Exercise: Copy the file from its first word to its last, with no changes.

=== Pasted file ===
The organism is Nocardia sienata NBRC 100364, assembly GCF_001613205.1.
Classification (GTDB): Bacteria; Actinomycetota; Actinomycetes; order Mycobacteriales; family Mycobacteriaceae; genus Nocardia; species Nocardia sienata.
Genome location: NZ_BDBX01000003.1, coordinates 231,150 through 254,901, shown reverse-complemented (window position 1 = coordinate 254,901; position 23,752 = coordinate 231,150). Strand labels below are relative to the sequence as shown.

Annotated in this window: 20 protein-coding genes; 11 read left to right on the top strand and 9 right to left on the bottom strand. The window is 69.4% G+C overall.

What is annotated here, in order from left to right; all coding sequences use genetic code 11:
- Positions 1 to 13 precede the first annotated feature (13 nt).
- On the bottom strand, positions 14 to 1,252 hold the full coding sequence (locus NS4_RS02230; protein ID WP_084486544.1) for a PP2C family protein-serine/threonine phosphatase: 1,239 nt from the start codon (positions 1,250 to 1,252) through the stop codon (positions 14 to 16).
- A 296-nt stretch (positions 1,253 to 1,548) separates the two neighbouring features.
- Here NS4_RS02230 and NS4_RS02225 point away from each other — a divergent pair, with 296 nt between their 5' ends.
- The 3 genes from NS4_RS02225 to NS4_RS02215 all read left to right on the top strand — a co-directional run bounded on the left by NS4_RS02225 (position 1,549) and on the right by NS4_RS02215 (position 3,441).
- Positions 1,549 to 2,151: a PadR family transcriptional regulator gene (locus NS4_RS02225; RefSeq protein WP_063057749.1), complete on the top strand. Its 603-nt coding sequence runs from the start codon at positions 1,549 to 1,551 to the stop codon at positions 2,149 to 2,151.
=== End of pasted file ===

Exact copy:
The organism is Nocardia sienata NBRC 100364, assembly GCF_001613205.1.
Classification (GTDB): Bacteria; Actinomycetota; Actinomycetes; order Mycobacteriales; family Mycobacteriaceae; genus Nocardia; species Nocardia sienata.
Genome location: NZ_BDBX01000003.1, coordinates 231,150 through 254,901, shown reverse-complemented (window position 1 = coordinate 254,901; position 23,752 = coordinate 231,150). Strand labels below are relative to the sequence as shown.

Annotated in this window: 20 protein-coding genes; 11 read left to right on the top strand and 9 right to left on the bottom strand. The window is 69.4% G+C overall.

What is annotated here, in order from left to right; all coding sequences use genetic code 11:
- Positions 1 to 13 precede the first annotated feature (13 nt).
- On the bottom strand, positions 14 to 1,252 hold the full coding sequence (locus NS4_RS02230; protein ID WP_084486544.1) for a PP2C family protein-serine/threonine phosphatase: 1,239 nt from the start codon (positions 1,250 to 1,252) through the stop codon (positions 14 to 16).
- A 296-nt stretch (positions 1,253 to 1,548) separates the two neighbouring features.
- Here NS4_RS02230 and NS4_RS02225 point away from each other — a divergent pair, with 296 nt between their 5' ends.
- The 3 genes from NS4_RS02225 to NS4_RS02215 all read left to right on the top strand — a co-directional run bounded on the left by NS4_RS02225 (position 1,549) and on the right by NS4_RS02215 (position 3,441).
- Positions 1,549 to 2,151: a PadR family transcriptional regulator gene (locus NS4_RS02225; RefSeq protein WP_063057749.1), complete on the top strand. Its 603-nt coding sequence runs from the start codon at positions 1,549 to 1,551 to the stop codon at positions 2,149 to 2,151.